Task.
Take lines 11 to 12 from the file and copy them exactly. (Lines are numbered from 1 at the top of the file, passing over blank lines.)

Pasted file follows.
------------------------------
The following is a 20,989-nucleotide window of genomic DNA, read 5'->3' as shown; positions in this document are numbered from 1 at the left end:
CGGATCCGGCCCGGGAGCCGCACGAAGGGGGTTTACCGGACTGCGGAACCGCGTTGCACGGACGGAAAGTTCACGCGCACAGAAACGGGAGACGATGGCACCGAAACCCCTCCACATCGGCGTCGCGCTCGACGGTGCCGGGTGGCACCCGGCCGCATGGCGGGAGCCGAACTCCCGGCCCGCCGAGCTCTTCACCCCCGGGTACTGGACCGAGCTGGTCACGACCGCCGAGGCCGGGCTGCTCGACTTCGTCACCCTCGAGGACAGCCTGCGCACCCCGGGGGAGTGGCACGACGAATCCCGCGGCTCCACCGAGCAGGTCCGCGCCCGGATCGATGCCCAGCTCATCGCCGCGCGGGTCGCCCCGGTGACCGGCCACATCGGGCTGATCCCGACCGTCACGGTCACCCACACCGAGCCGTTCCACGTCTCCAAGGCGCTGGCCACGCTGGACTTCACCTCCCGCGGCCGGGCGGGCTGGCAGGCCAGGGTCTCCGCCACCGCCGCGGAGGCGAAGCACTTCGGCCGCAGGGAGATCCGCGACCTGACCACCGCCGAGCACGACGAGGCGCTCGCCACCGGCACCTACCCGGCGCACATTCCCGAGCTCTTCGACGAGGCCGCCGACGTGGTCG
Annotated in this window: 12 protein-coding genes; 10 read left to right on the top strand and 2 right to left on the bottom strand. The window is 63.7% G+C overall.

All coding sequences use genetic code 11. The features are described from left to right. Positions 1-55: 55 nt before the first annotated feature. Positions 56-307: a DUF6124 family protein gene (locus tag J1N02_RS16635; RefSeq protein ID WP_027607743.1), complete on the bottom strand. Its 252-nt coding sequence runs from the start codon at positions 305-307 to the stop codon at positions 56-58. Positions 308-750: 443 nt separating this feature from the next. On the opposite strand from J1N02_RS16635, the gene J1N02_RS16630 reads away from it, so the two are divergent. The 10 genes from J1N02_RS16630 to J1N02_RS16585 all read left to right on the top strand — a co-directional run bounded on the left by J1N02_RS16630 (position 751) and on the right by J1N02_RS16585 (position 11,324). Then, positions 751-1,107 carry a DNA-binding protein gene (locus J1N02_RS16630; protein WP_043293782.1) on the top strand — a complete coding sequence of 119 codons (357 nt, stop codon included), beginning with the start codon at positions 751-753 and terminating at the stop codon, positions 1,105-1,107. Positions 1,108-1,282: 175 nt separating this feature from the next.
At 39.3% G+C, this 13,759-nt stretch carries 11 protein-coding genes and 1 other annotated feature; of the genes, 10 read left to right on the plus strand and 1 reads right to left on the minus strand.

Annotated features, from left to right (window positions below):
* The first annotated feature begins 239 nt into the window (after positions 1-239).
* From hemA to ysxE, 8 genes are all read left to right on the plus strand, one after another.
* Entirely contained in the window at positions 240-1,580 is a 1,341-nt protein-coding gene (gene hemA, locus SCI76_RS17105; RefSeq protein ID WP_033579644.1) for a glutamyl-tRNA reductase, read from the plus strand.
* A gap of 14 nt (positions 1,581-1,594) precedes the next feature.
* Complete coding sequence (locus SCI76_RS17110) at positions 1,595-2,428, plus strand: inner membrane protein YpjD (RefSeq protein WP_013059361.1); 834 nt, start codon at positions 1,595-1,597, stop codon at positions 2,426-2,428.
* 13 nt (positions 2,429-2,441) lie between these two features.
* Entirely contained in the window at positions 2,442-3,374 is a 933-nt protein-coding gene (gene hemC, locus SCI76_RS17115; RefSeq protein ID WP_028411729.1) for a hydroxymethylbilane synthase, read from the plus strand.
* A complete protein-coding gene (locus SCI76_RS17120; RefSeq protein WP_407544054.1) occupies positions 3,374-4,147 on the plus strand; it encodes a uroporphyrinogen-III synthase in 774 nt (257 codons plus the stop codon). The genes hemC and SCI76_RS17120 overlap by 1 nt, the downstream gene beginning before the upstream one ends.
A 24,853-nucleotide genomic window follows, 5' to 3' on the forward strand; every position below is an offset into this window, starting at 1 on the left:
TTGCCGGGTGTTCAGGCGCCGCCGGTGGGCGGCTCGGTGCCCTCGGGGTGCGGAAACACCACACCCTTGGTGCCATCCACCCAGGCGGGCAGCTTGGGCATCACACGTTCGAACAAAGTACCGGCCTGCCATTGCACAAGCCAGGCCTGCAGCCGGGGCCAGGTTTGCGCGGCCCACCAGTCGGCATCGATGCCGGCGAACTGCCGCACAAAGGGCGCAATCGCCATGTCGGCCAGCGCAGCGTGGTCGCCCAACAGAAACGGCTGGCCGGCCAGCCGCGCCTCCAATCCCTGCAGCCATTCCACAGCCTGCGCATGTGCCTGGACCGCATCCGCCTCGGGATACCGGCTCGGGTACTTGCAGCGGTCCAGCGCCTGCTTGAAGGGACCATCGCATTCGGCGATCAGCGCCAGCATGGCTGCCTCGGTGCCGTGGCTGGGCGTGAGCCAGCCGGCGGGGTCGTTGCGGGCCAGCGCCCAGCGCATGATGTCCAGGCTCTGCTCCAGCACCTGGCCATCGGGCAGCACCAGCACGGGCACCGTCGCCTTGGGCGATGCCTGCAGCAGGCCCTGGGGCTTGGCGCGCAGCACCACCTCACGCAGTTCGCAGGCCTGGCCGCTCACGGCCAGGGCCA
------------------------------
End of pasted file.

* Complete coding sequence (locus SCI76_RS17110) at positions 1,595-2,428, plus strand: inner membrane protein YpjD (RefSeq protein WP_013059361.1); 834 nt, start codon at positions 1,595-1,597, stop codon at positions 2,426-2,428.
* 13 nt (positions 2,429-2,441) lie between these two features.